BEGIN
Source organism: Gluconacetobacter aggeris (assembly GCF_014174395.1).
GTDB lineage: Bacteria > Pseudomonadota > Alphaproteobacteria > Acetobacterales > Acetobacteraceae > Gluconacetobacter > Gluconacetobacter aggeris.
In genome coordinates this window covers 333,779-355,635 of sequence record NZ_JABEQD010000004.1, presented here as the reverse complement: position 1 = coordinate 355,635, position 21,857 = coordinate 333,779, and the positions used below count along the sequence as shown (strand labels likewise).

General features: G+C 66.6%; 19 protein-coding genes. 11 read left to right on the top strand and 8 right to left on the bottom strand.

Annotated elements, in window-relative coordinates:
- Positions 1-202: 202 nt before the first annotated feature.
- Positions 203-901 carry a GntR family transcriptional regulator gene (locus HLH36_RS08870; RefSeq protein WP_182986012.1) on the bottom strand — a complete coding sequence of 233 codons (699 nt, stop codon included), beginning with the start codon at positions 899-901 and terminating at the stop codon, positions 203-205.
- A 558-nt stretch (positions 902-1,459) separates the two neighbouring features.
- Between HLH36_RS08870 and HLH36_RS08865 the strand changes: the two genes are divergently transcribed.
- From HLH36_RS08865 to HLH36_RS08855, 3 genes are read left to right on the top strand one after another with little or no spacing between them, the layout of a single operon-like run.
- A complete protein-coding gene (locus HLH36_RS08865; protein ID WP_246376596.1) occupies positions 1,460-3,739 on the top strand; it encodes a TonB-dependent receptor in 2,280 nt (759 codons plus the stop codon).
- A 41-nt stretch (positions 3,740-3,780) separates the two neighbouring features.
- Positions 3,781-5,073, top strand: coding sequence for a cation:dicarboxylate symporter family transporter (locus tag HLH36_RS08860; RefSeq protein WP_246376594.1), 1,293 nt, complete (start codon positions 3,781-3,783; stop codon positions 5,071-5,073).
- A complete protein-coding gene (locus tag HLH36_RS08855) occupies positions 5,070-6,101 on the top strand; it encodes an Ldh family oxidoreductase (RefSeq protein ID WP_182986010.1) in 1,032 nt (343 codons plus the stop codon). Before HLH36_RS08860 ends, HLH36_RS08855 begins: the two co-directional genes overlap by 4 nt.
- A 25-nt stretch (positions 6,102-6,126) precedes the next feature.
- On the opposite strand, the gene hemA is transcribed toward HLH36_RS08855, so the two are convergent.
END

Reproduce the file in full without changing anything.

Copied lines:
Source organism: Gluconacetobacter aggeris (assembly GCF_014174395.1).
GTDB lineage: Bacteria > Pseudomonadota > Alphaproteobacteria > Acetobacterales > Acetobacteraceae > Gluconacetobacter > Gluconacetobacter aggeris.
In genome coordinates this window covers 333,779-355,635 of sequence record NZ_JABEQD010000004.1, presented here as the reverse complement: position 1 = coordinate 355,635, position 21,857 = coordinate 333,779, and the positions used below count along the sequence as shown (strand labels likewise).

General features: G+C 66.6%; 19 protein-coding genes. 11 read left to right on the top strand and 8 right to left on the bottom strand.

Annotated elements, in window-relative coordinates:
- Positions 1-202: 202 nt before the first annotated feature.
- Positions 203-901 carry a GntR family transcriptional regulator gene (locus HLH36_RS08870; RefSeq protein WP_182986012.1) on the bottom strand — a complete coding sequence of 233 codons (699 nt, stop codon included), beginning with the start codon at positions 899-901 and terminating at the stop codon, positions 203-205.
- A 558-nt stretch (positions 902-1,459) separates the two neighbouring features.
- Between HLH36_RS08870 and HLH36_RS08865 the strand changes: the two genes are divergently transcribed.
- From HLH36_RS08865 to HLH36_RS08855, 3 genes are read left to right on the top strand one after another with little or no spacing between them, the layout of a single operon-like run.
- A complete protein-coding gene (locus HLH36_RS08865; protein ID WP_246376596.1) occupies positions 1,460-3,739 on the top strand; it encodes a TonB-dependent receptor in 2,280 nt (759 codons plus the stop codon).
- A 41-nt stretch (positions 3,740-3,780) separates the two neighbouring features.
- Positions 3,781-5,073, top strand: coding sequence for a cation:dicarboxylate symporter family transporter (locus tag HLH36_RS08860; RefSeq protein WP_246376594.1), 1,293 nt, complete (start codon positions 3,781-3,783; stop codon positions 5,071-5,073).
- A complete protein-coding gene (locus tag HLH36_RS08855) occupies positions 5,070-6,101 on the top strand; it encodes an Ldh family oxidoreductase (RefSeq protein ID WP_182986010.1) in 1,032 nt (343 codons plus the stop codon). Before HLH36_RS08860 ends, HLH36_RS08855 begins: the two co-directional genes overlap by 4 nt.
- A 25-nt stretch (positions 6,102-6,126) precedes the next feature.
- On the opposite strand, the gene hemA is transcribed toward HLH36_RS08855, so the two are convergent.